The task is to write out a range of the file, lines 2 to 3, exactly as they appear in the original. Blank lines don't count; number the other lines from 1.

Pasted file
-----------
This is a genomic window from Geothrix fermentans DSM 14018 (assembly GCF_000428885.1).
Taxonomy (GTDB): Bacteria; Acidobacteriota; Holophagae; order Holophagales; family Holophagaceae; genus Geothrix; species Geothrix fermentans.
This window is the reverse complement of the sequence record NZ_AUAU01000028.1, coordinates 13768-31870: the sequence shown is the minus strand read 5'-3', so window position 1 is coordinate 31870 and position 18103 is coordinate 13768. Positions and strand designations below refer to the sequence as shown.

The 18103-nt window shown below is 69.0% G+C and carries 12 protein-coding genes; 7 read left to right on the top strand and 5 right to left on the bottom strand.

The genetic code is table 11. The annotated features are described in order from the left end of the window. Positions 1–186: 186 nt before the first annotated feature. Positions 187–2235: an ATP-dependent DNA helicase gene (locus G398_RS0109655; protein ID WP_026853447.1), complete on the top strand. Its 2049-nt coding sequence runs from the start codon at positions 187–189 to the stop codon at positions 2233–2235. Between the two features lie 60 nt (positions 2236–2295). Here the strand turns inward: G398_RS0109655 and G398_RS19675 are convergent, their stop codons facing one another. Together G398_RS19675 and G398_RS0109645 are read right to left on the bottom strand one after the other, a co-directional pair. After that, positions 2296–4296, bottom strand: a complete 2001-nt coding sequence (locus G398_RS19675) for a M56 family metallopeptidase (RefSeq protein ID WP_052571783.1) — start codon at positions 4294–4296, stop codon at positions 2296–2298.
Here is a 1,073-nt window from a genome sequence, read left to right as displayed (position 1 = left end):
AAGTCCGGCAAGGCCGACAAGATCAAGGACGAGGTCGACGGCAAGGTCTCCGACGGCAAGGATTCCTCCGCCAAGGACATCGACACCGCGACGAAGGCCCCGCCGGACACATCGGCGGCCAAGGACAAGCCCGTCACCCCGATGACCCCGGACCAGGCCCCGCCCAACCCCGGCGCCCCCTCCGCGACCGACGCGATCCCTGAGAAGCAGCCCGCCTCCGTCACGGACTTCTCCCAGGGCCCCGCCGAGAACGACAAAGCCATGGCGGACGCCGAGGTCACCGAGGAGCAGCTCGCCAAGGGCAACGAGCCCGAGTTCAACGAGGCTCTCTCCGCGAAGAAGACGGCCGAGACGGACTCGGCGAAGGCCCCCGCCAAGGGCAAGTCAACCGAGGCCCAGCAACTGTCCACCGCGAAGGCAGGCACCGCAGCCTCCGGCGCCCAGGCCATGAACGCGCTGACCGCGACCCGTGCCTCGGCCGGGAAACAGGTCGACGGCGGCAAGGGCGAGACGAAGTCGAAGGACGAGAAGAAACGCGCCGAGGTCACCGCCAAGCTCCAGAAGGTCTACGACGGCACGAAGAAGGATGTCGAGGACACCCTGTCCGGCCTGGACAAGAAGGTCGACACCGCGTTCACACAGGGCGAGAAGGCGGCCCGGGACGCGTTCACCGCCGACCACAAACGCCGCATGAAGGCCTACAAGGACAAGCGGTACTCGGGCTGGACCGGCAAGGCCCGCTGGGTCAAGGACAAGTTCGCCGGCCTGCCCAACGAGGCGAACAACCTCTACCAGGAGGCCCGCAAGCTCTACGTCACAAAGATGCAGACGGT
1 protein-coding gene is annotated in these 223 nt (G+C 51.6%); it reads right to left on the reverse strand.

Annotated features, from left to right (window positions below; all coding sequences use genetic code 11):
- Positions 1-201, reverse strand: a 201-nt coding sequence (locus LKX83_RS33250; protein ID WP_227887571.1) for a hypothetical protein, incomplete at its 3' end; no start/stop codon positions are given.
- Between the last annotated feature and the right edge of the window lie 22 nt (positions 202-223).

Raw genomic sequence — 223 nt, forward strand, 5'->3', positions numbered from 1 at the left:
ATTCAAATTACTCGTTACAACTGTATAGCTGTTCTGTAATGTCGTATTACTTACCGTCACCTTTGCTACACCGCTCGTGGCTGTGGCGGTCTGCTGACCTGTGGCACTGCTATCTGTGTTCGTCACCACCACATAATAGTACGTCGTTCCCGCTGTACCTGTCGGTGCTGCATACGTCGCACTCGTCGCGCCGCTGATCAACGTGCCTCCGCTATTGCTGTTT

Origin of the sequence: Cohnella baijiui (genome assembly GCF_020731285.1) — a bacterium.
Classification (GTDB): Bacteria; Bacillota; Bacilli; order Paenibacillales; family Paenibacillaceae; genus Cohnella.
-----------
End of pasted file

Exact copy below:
Taxonomy (GTDB): Bacteria; Acidobacteriota; Holophagae; order Holophagales; family Holophagaceae; genus Geothrix; species Geothrix fermentans.
This window is the reverse complement of the sequence record NZ_AUAU01000028.1, coordinates 13768-31870: the sequence shown is the minus strand read 5'-3', so window position 1 is coordinate 31870 and position 18103 is coordinate 13768. Positions and strand designations below refer to the sequence as shown.